For many simple problems, code must follow a particular structure or pattern to solve the problem correctly and efficiently. Such patterns may be developed by your textbook or in class, or may be inferred by reading many programs that solve similar problems. Using these common patterns is not plagiarism and does not require citation.
As problems grow in complexity, so do programs. The programmer must exercise creativity to identify alternative approaches and wisdom to choose the best approach. Many further choices are required to translate an approach into code. Programs are copyrighted works, just like books, paintings, and musical compositions. Programmers have distinctive voices that vary in their maturity. An experienced programmer, such as your professor, can often tell when one programmer has copied the work of another.
Any code copied or adapted from another source, whether a single line or a whole module, must be cited with a comment. In your comment, provide a URL or other bibliographic information as required to find the original source. If the code has an explicit license allowing its use, that license must be preserved along with the code.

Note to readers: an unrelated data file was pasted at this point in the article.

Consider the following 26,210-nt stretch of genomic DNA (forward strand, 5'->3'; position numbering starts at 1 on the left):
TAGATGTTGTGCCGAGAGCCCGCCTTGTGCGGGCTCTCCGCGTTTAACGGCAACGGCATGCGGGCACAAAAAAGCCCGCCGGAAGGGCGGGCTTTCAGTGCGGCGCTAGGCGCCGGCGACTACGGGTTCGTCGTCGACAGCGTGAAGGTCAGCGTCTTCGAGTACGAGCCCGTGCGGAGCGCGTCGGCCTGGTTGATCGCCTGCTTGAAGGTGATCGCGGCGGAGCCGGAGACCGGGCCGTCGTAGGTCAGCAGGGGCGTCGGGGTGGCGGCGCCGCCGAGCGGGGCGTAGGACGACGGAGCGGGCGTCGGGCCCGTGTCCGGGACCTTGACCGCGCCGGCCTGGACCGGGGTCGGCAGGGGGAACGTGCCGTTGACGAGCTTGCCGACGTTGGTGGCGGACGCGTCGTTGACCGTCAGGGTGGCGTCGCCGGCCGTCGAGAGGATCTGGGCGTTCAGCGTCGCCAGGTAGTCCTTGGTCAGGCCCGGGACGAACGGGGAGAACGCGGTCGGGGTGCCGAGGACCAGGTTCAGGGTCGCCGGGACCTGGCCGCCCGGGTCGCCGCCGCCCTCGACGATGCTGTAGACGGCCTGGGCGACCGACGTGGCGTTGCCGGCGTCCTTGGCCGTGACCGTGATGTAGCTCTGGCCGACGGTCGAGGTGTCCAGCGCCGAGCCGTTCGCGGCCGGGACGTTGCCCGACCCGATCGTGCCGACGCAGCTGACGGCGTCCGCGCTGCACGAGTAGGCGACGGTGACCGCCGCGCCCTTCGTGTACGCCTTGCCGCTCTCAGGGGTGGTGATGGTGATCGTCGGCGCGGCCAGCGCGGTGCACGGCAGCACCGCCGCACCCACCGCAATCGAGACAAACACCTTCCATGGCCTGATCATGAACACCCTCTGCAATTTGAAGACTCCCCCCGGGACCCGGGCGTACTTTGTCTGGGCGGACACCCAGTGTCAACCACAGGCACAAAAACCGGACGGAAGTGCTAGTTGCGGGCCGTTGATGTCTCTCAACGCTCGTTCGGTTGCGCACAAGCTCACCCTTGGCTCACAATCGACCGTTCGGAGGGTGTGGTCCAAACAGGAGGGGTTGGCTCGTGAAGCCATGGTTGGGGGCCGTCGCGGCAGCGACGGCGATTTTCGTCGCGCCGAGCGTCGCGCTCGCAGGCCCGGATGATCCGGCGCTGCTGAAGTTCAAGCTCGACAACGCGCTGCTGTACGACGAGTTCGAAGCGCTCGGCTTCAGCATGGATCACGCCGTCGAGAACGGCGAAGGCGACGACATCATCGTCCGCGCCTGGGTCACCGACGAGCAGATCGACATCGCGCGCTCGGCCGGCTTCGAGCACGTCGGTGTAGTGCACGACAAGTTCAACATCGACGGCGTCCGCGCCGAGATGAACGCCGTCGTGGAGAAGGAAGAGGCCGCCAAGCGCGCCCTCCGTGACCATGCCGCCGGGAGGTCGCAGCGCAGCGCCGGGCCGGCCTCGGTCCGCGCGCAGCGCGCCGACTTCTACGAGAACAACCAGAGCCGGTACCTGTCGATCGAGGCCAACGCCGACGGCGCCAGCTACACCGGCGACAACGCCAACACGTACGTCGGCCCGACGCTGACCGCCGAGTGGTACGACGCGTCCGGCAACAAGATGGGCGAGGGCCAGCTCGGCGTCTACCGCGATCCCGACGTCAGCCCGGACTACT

If you are using an idea from a published program, book, or other source, cite that source and explain what idea you are using.
Unlike written English, programming languages do not explicitly distinguish between quotation and paraphrase. Your comments should explain whether you have copied code, adapted code, or used the ideas of others to inspire your own code.
We draw upon ideas in the Grinnell College Computer Science Academic Honesty Policy, particularly in our discussion of academic honesty and professionalism, as well as the ACM Code of Ethics and Professional Practice. We draw upon the Tips for Tutors provided by csteachingtips.org in our discussion of assistance with programming exercises.